People need to realize that James has actually been doing a lot of this by himself, and if he can’t win this year, it just may be the final straw.
On the other hand, those who view James as their team’s savior have every right to be disappointed or heart-broken. But to condemn him for leaving for bigger and better things, well that’d just be wrong.
Taylor Smith: Likely not, considering all the circumstances. Unlike A-Rod in Texas (where they basically wanted to kick him out of town), LeBron would essentially be abandoning his home town. The fans love him, and the team’s management would bend over backwards for him. If he left (especially without winning a title first), it would be one of the biggest stomach punches to a fan base and a franchise in the history of American team sports. The Cavaliers as a franchise would likely plummet in the standings, and would be completely devastated. They’d have to watch a guy from their area, one of the most talented basketball players ever, win in another team’s colors.
So yes, they’d hate him.
Tom Delamater: Tiger, maybe. If LeBron leaves, however, it will break the hearts of fans in Cleveland, no two ways about it. If they don’t win the title and he leaves, fans will curse their luck, again. But if they win and he bolts, forget it. He might as well sell that mansion he built for himself.
Bryan Toporek: Um… speaking as a Philadelphian, Donovan McNabb may already be that vilified in Philly, and he hasn’t even left the team yet. (Sigh.) I’d guess Favre and Packers fans would be close… are Red Sox fans still mad at Johnny Damon, now that he’s won a World Series with the Yankees? But no, LeBron leaving Cleveland would be a whole new level of kick in the crotch, especially since he’s the hometown hero. (And if he leaves without a championship… Cleveland may burn his house down. I’ve heard that from a reliable source… a college friend in Cleveland.)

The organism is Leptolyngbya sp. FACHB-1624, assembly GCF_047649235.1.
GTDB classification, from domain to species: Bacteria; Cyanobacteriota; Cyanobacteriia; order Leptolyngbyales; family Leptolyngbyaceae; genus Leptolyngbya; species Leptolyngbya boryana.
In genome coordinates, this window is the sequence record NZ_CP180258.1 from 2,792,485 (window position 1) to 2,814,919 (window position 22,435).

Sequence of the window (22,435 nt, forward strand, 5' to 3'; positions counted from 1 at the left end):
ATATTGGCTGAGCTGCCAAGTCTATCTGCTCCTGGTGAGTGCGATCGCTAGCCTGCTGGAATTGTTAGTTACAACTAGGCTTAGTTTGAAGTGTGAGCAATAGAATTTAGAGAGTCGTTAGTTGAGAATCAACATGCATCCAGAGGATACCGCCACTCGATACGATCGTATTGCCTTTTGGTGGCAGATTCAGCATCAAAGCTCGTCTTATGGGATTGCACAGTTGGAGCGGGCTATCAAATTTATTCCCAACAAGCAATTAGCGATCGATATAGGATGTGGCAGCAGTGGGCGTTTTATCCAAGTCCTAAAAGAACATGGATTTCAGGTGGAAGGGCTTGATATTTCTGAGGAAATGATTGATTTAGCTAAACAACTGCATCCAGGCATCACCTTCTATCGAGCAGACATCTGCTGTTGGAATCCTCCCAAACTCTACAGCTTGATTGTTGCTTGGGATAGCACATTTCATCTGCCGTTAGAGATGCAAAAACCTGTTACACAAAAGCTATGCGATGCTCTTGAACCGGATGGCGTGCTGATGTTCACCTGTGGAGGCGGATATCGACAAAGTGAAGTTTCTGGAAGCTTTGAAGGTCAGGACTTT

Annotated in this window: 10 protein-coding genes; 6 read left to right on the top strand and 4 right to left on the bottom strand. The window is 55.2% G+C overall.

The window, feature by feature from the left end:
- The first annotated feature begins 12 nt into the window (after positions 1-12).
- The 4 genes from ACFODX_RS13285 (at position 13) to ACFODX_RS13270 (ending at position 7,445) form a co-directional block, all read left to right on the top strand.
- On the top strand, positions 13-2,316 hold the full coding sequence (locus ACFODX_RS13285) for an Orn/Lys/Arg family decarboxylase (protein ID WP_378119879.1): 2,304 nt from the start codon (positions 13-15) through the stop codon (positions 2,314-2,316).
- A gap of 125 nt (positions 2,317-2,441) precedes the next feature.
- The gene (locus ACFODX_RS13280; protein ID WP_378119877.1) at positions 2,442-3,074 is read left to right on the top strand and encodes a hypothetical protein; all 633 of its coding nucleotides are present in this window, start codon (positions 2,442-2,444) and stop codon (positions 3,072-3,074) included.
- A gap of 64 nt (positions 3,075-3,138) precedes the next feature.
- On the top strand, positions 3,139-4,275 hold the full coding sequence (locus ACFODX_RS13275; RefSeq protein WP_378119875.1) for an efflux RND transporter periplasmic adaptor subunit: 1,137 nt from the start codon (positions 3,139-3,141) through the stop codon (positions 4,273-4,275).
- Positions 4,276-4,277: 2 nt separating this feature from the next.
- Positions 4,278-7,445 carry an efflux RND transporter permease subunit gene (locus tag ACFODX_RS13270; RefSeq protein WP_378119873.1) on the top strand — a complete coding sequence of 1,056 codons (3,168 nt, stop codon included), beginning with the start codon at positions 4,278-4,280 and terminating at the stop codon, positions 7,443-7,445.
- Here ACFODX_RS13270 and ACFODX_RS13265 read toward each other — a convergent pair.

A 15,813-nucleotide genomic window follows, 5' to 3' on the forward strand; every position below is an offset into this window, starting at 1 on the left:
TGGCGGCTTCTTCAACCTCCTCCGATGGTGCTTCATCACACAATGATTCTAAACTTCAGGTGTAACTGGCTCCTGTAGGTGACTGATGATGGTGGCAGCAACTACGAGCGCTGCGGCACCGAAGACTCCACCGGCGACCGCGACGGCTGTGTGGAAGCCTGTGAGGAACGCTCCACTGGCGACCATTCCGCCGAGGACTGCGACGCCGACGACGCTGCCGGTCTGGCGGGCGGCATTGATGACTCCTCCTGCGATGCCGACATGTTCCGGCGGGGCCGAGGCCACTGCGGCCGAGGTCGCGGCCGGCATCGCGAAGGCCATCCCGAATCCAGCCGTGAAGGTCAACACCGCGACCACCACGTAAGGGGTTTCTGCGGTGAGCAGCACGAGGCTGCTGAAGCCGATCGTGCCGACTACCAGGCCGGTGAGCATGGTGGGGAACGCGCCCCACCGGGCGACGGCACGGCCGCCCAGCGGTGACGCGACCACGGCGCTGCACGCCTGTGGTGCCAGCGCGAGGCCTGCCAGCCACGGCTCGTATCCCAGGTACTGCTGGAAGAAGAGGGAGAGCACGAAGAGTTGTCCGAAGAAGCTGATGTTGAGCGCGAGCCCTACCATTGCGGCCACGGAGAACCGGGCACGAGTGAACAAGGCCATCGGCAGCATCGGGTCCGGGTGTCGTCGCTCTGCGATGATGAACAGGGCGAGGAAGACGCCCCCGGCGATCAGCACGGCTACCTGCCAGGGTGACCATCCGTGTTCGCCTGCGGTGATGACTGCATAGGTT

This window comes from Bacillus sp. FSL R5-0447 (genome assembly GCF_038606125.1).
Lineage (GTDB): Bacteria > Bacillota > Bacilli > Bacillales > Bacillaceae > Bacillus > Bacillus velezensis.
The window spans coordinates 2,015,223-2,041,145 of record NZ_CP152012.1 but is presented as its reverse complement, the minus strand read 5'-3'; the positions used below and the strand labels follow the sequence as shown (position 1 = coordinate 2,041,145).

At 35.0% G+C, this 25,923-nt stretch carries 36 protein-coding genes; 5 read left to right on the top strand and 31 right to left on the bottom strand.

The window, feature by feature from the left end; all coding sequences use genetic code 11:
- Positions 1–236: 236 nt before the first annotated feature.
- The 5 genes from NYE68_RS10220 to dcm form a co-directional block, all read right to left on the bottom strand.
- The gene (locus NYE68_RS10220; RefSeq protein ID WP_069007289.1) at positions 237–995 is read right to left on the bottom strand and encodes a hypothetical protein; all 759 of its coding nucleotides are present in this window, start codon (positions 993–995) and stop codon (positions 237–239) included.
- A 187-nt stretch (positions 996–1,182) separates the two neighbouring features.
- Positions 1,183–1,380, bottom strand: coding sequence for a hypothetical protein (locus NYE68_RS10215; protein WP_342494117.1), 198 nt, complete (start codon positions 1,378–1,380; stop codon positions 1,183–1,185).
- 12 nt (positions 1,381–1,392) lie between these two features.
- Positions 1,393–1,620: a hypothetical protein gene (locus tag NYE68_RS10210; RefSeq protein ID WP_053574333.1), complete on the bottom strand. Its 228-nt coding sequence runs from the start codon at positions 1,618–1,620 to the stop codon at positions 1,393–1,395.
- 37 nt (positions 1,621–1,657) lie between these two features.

Robert Kleeman: He will not be vilified if the Cavaliers fail to win a title, and he leaves for the right reasons. You should know what I mean by “right reasons.”
Any non basketball-related motives will be apparent even if he attempts to shroud them in a wall of rhetoric.
A 24-hour television station is not reason enough to abandon ship. If he chooses lavish perks at the expense of an adequate supporting cast, he will deserve every boo a Clevelander sends his way.
Ryan Lester: Certainly. Shaq left Orlando and we got over it. That’s just the nature of the game right now. He’ll be vilified, but it will be short-lived. There are enough bad people in sports that will take the heat (i.e. Michael Vick, Donte Stallworth, etc.).
4) If you had to bet your paycheck, what jersey will LeBron James be wearing on opening night next season?
Kevin Roberts: I’m calling New York. It’s Madison Square Garden, the Knicks aren’t going anywhere, the money will be tops, and there really is no bigger stage.
The Knicks have a good coach that would bring the best out of James as a passer and play-maker, and his offense would help make his teammates better.
They also have the cap to give him a ton of money, as well as another big guy (Wade, Bosh, or Stoudemire), and they have a ton of young guys to work with, as well.
Stage? Check. Money? Check. Coaching? Check. Offense? Check.
James loves James, and as big as he already is, a move to New York would make him (by far) the biggest and most important player in the league.
Taylor Smith: I think he’ll be in a Cavaliers jersey, and I don’t have much doubt about it. I don’t think he has it in him to bail on that city in such a devastating fashion. He wants to win championships, and he wants to win them in Cleveland. However, I do think that he’ll sign a fairly short contract (perhaps three years or so), so that he’d be able to test the waters again in his prime should things not work out. I think he’ll be tempted by other potential situations (perhaps teaming with Dwyane Wade somewhere), but ultimately he’ll stick with Cleveland.